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Two tips to identify a lawyer who is following their oath

Two tips to identify an ethical lawyer who is following their oath and preserving democracy #Justice #Injustice

Hello, and welcome back to my channel. So, the public is seeing that “justice” is for sale in some courts. In part, for tragic reasons, driven by what has been coined as the “Kassenoff Effect.”

It’s kind of obvious, don’t you think? … when court cases drag on, and on, and on, making them far more contentious than they needed to be, while litigation costs skyrocket, it makes it impossible for some litigants to be able to obtain due justice …

So it shouldn’t surprise anyone that there are people losing faith in the integrity of institutions that uphold democracy.

So, what do we do to reverse this course that jeopardizes democracy, and help restore trust and confidence in the justice system? The solution is simple, and it’s a peaceful one.

Two tips: How to identify an ethical lawyer when they are following their oath with Marinka Peschmann  How to Legal


We learn how to identify the ethical legal professionals who follow their oaths versus the unethical judges, lawyers, and court personnel who don’t. 

So, what should we all be looking for?

We need to look for lawyers who follow The American Bar Association’s Model Rules of Professional Conduct, specifically Rule 8.3, and its similar counterpart depending on the case jurisdiction.

The American Bar Association’s Rule 8.3

What is the ABA’s Rule 8.3?

Rule 8.3 is “Reporting Professional Misconduct.” It is the responsibility of lawyers, who are officers of the court, to uphold the “Integrity of The Profession,” and that includes reporting unethical, oath-breaker judges and lawyers who break the rules, thwart due justice, and make a mockery out of the rule of law, to unjustly “win” or sway a case.

Come on, let me show you what the American Bar Association’s Rule 8.3 says.

Rule 8.3: Reporting Professional Misconduct

Maintaining The Integrity of The Profession

Two Tips

Tip 1:

Rule 8.3: (a) A lawyer who knows that another lawyer has committed a violation of the Rules of Professional Conduct that raises a substantial question as to that lawyer’s honesty, trustworthiness or fitness as a lawyer in other respects, shall inform the appropriate professional authority.

Shall inform the appropriate professional authority.

Tip 2:

Rule 8.3: (b)  lawyer who knows that a judge has committed a violation of applicable rules of judicial conduct that raises a substantial question as to the judge’s fitness for office shall inform the appropriate authority.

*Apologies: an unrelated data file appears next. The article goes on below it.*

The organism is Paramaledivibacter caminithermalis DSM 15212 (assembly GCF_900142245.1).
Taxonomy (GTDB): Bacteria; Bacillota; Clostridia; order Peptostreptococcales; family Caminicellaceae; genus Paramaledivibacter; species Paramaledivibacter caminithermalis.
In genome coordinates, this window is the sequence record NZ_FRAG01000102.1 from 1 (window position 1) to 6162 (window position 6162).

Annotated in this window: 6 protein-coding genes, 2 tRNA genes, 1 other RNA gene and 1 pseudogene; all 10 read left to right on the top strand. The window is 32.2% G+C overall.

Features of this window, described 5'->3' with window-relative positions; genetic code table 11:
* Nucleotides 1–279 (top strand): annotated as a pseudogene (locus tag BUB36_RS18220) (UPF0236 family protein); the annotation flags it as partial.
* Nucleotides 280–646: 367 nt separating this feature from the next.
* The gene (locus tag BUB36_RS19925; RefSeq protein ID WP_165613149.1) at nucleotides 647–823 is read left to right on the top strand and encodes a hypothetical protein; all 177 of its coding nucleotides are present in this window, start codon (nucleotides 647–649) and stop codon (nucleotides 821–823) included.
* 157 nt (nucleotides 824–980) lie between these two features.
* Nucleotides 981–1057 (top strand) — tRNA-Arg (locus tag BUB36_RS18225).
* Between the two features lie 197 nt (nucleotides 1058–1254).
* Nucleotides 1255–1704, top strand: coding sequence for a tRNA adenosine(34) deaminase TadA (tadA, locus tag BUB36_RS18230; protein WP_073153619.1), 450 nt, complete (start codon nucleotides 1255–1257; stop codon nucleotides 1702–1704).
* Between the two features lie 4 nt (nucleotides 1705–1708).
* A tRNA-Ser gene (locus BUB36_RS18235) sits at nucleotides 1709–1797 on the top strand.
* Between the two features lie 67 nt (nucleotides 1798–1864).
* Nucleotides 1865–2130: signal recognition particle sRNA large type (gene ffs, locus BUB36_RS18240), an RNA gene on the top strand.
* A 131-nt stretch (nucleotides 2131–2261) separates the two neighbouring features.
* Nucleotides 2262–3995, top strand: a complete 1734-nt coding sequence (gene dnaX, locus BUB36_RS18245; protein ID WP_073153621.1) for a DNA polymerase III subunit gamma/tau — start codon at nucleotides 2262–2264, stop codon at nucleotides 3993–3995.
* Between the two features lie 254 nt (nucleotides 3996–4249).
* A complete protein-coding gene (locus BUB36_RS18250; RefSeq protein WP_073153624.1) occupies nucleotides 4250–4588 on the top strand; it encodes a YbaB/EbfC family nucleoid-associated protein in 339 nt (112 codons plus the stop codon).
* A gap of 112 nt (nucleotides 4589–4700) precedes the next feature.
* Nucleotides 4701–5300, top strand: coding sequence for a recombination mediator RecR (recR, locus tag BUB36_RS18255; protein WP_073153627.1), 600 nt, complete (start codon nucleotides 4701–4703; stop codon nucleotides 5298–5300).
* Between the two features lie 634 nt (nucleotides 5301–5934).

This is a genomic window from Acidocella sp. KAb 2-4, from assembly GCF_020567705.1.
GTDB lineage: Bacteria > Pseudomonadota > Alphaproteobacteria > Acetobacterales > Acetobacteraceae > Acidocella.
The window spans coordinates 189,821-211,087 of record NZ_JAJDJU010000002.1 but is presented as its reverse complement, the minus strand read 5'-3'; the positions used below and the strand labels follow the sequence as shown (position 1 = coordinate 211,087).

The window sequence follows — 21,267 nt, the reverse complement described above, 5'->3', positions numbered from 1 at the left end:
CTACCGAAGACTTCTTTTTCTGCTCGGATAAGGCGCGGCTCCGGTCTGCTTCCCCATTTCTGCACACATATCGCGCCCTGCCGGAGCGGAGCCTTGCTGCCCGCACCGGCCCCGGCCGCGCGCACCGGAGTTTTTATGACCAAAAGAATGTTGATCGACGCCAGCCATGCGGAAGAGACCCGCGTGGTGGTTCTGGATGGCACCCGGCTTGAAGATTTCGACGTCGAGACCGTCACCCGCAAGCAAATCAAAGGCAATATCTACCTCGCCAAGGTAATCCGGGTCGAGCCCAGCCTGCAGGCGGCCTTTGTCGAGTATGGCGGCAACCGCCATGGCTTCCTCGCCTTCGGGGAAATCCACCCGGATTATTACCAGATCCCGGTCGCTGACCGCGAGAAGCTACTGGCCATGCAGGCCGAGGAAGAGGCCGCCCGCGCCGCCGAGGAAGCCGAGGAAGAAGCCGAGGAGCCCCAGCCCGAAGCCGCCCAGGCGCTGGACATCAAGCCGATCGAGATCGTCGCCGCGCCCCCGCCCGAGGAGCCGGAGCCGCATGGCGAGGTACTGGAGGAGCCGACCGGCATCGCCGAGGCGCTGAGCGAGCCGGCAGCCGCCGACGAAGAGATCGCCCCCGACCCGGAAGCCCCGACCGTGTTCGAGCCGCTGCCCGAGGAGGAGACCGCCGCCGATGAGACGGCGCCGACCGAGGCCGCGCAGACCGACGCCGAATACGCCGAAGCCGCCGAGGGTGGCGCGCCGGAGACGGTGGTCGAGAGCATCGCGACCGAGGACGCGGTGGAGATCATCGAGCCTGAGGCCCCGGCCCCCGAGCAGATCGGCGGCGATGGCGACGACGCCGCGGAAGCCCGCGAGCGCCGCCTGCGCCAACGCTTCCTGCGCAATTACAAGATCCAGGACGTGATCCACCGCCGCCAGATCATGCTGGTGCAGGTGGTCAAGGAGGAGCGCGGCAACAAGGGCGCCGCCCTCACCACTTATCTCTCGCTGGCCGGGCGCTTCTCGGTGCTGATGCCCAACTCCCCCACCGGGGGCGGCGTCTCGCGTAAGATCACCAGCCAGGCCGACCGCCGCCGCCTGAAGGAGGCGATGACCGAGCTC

ABA’s Model Rules of Professional Conduct.
Shall inform the appropriate authority.

Yes, the solution is that simple, and it’s been in plain sight for a long time.

Legal professionals following the American Bar Association’s Model Rules of Professional Conduct.

All of the rules. All of the time. Not some of the rules, sometimes, and that includes Rule 8.3. 

I know. Radical, huh?

So, whenever you see a lawyer following Rule 8.3 and reporting misconduct within the legal profession, exposing the oath-breaker judges and lawyers, you are seeing a lawyer who is conducting themselves ethically, following their oath, and preserving the integrity of the justice system.

Conversely, given lawyers talk amongst themselves in law firms, likely consult on each other’s cases, have staff and associates, and attorney and judicial misconduct can also be identified by following court cases and reading court filings when you don’t see a lawyer reporting attorney and/or judicial misconduct, you know there are unethical lawyers in our midst who are violating Rule 8.3. People may be suffering from abuse.

As awareness spreads about what has been occurring in some of the courts, keep in mind that misconduct might also include legal professionals who tamper with public documents, court filings, exhibits, and dockets to try to cover up their misconduct

So there you have it.

Two easy tips to identify ethical lawyers.

If you want to see Rule 8.3 in action, click the link in the description box below.

If you are a non-lawyer who wants to have fun, and learn about the justice system, consider getting How to Legal BINGO- Lawyers Edition. It’s linked in the description box below.

How to Legal BINGO includes legal resources cheat sheets and tips, with oath-breaker, oath-follower lawyer BINGO cards. You can use them to assist you as you follow cases in these hyper-politicized times to see who is ethical and who is not based on attorney oaths and rules.

Want more tips and peaceful solutions to solve today’s problems? Subscribe, share and comment.

Thanks for watching!


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